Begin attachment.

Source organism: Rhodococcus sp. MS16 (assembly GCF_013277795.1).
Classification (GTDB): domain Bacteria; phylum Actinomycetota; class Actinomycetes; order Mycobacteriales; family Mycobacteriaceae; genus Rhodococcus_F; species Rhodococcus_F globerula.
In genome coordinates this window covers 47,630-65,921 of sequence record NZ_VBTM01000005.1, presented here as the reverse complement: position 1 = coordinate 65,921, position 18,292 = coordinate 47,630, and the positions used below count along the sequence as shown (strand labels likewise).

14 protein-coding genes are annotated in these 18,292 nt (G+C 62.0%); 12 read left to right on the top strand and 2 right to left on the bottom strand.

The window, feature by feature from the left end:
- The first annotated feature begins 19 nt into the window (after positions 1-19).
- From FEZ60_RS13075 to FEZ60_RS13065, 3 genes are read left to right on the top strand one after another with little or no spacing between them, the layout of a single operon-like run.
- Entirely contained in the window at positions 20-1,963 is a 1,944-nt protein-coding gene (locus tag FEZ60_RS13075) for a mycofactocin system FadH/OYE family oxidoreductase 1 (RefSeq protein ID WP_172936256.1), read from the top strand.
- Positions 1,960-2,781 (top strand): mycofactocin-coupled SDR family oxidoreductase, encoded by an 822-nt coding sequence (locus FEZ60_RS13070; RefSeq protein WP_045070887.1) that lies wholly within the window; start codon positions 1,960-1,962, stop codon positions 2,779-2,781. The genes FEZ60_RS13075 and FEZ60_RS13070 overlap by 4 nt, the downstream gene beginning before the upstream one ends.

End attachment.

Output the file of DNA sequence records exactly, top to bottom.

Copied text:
Source organism: Rhodococcus sp. MS16 (assembly GCF_013277795.1).
Classification (GTDB): domain Bacteria; phylum Actinomycetota; class Actinomycetes; order Mycobacteriales; family Mycobacteriaceae; genus Rhodococcus_F; species Rhodococcus_F globerula.
In genome coordinates this window covers 47,630-65,921 of sequence record NZ_VBTM01000005.1, presented here as the reverse complement: position 1 = coordinate 65,921, position 18,292 = coordinate 47,630, and the positions used below count along the sequence as shown (strand labels likewise).

14 protein-coding genes are annotated in these 18,292 nt (G+C 62.0%); 12 read left to right on the top strand and 2 right to left on the bottom strand.

The window, feature by feature from the left end:
- The first annotated feature begins 19 nt into the window (after positions 1-19).
- From FEZ60_RS13075 to FEZ60_RS13065, 3 genes are read left to right on the top strand one after another with little or no spacing between them, the layout of a single operon-like run.
- Entirely contained in the window at positions 20-1,963 is a 1,944-nt protein-coding gene (locus tag FEZ60_RS13075) for a mycofactocin system FadH/OYE family oxidoreductase 1 (RefSeq protein ID WP_172936256.1), read from the top strand.
- Positions 1,960-2,781 (top strand): mycofactocin-coupled SDR family oxidoreductase, encoded by an 822-nt coding sequence (locus FEZ60_RS13070; RefSeq protein WP_045070887.1) that lies wholly within the window; start codon positions 1,960-1,962, stop codon positions 2,779-2,781. The genes FEZ60_RS13075 and FEZ60_RS13070 overlap by 4 nt, the downstream gene beginning before the upstream one ends.